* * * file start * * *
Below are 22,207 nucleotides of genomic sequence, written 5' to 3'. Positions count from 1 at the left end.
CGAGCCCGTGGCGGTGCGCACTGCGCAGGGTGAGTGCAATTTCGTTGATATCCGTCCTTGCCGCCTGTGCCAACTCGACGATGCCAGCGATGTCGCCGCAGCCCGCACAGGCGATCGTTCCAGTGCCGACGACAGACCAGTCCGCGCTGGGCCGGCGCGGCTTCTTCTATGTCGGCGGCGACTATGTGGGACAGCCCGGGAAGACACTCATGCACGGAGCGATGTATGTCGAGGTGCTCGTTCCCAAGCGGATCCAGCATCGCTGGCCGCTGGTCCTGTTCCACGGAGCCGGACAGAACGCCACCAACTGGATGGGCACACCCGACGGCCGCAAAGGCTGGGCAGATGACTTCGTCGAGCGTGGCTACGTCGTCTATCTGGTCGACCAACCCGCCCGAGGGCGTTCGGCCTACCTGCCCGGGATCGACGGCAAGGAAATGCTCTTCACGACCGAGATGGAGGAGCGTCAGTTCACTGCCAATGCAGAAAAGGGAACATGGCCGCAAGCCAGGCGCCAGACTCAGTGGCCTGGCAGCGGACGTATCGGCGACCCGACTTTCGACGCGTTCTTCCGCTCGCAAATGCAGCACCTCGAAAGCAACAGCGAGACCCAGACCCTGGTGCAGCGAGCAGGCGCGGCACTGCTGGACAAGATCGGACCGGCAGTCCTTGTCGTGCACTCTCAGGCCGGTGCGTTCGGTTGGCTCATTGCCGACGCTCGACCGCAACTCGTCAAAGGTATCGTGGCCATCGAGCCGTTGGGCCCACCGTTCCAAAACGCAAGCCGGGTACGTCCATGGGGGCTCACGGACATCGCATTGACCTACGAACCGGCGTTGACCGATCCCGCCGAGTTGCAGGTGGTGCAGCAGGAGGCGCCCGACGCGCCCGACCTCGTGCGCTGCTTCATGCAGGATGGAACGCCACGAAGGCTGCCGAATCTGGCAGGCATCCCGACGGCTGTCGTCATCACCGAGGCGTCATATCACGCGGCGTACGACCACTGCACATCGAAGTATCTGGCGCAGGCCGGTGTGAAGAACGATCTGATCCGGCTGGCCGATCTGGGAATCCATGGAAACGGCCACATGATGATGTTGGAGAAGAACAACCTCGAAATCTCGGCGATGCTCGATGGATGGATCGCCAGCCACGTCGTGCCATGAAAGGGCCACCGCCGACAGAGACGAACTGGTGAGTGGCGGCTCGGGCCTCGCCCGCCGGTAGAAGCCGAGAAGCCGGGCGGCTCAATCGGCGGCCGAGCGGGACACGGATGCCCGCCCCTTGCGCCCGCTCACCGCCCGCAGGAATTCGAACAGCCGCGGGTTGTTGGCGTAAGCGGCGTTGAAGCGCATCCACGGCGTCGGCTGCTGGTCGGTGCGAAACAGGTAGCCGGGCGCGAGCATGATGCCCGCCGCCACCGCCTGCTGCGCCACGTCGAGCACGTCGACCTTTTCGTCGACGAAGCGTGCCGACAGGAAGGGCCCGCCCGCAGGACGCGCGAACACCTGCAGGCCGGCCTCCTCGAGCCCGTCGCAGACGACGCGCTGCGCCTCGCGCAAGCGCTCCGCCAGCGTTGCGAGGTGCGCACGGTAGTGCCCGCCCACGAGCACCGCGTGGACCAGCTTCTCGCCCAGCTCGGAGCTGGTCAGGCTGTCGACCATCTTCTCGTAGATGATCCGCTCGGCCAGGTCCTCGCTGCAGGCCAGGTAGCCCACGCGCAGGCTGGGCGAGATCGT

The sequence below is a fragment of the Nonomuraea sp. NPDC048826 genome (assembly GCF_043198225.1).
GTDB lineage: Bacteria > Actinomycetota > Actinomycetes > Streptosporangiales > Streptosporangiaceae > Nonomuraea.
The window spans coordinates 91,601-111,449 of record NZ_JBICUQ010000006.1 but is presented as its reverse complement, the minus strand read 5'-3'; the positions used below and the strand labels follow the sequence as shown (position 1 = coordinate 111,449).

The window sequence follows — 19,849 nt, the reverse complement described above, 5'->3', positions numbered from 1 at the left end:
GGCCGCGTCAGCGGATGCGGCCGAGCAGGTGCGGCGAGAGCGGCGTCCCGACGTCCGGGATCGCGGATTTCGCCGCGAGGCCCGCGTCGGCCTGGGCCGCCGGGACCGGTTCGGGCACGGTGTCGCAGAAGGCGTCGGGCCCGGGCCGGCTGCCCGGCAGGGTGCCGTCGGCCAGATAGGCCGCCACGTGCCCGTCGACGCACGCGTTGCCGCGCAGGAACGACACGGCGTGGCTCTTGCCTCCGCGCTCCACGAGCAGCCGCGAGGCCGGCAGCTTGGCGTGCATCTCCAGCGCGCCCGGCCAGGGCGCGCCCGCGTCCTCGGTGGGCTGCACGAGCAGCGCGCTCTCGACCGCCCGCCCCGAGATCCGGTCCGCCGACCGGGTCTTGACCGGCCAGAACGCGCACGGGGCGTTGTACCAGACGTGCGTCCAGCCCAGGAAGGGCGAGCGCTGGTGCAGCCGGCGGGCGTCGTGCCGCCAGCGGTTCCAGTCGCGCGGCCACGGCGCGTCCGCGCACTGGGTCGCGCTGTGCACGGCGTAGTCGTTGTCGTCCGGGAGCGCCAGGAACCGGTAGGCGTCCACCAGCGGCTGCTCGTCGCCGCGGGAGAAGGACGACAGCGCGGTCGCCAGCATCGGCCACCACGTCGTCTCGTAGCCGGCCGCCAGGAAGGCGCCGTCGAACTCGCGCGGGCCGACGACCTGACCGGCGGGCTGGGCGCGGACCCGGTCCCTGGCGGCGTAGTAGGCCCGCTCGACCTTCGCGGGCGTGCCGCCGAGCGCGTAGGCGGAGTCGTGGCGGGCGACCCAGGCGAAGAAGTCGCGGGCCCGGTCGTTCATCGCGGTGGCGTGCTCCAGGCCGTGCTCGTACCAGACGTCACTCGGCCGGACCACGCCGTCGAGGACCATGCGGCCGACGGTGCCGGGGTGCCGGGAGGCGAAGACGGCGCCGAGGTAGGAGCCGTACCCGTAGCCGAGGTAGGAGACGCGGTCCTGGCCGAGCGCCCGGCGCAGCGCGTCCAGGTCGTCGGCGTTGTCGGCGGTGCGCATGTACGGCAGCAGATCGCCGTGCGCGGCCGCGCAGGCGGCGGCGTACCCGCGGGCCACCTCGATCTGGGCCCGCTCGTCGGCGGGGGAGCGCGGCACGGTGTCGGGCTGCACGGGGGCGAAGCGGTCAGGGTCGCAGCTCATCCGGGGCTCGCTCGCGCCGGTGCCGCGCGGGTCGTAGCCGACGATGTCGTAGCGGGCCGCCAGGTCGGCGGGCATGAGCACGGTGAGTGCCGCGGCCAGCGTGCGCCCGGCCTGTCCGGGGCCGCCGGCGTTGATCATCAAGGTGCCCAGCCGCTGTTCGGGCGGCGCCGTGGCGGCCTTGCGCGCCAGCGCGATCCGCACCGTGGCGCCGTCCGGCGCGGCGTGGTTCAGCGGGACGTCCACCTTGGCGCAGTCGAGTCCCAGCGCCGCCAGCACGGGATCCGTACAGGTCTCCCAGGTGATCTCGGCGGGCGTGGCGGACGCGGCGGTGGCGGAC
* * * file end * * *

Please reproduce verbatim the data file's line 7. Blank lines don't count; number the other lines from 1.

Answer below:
GGCCGCGTCAGCGGATGCGGCCGAGCAGGTGCGGCGAGAGCGGCGTCCCGACGTCCGGGATCGCGGATTTCGCCGCGAGGCCCGCGTCGGCCTGGGCCGCCGGGACCGGTTCGGGCACGGTGTCGCAGAAGGCGTCGGGCCCGGGCCGGCTGCCCGGCAGGGTGCCGTCGGCCAGATAGGCCGCCACGTGCCCGTCGACGCACGCGTTGCCGCGCAGGAACGACACGGCGTGGCTCTTGCCTCCGCGCTCCACGAGCAGCCGCGAGGCCGGCAGCTTGGCGTGCATCTCCAGCGCGCCCGGCCAGGGCGCGCCCGCGTCCTCGGTGGGCTGCACGAGCAGCGCGCTCTCGACCGCCCGCCCCGAGATCCGGTCCGCCGACCGGGTCTTGACCGGCCAGAACGCGCACGGGGCGTTGTACCAGACGTGCGTCCAGCCCAGGAAGGGCGAGCGCTGGTGCAGCCGGCGGGCGTCGTGCCGCCAGCGGTTCCAGTCGCGCGGCCACGGCGCGTCCGCGCACTGGGTCGCGCTGTGCACGGCGTAGTCGTTGTCGTCCGGGAGCGCCAGGAACCGGTAGGCGTCCACCAGCGGCTGCTCGTCGCCGCGGGAGAAGGACGACAGCGCGGTCGCCAGCATCGGCCACCACGTCGTCTCGTAGCCGGCCGCCAGGAAGGCGCCGTCGAACTCGCGCGGGCCGACGACCTGACCGGCGGGCTGGGCGCGGACCCGGTCCCTGGCGGCGTAGTAGGCCCGCTCGACCTTCGCGGGCGTGCCGCCGAGCGCGTAGGCGGAGTCGTGGCGGGCGACCCAGGCGAAGAAGTCGCGGGCCCGGTCGTTCATCGCGGTGGCGTGCTCCAGGCCGTGCTCGTACCAGACGTCACTCGGCCGGACCACGCCGTCGAGGACCATGCGGCCGACGGTGCCGGGGTGCCGGGAGGCGAAGACGGCGCCGAGGTAGGAGCCGTACCCGTAGCCGAGGTAGGAGACGCGGTCCTGGCCGAGCGCCCGGCGCAGCGCGTCCAGGTCGTCGGCGTTGTCGGCGGTGCGCATGTACGGCAGCAGATCGCCGTGCGCGGCCGCGCAGGCGGCGGCGTACCCGCGGGCCACCTCGATCTGGGCCCGCTCGTCGGCGGGGGAGCGCGGCACGGTGTCGGGCTGCACGGGGGCGAAGCGGTCAGGGTCGCAGCTCATCCGGGGCTCGCTCGCGCCGGTGCCGCGCGGGTCGTAGCCGACGATGTCGTAGCGGGCCGCCAGGTCGGCGGGCATGAGCACGGTGAGTGCCGCGGCCAGCGTGCGCCCGGCCTGTCCGGGGCCGCCGGCGTTGATCATCAAGGTGCCCAGCCGCTGTTCGGGCGGCGCCGTGGCGGCCTTGCGCGCCAGCGCGATCCGCACCGTGGCGCCGTCCGGCGCGGCGTGGTTCAGCGGGACGTCCACCTTGGCGCAGTCGAGTCCCAGCGCCGCCAGCACGGGATCCGTACAGGTCTCCCAGGTGATCTCGGCGGGCGTGGCGGACGCGGCGGTGGCGGAC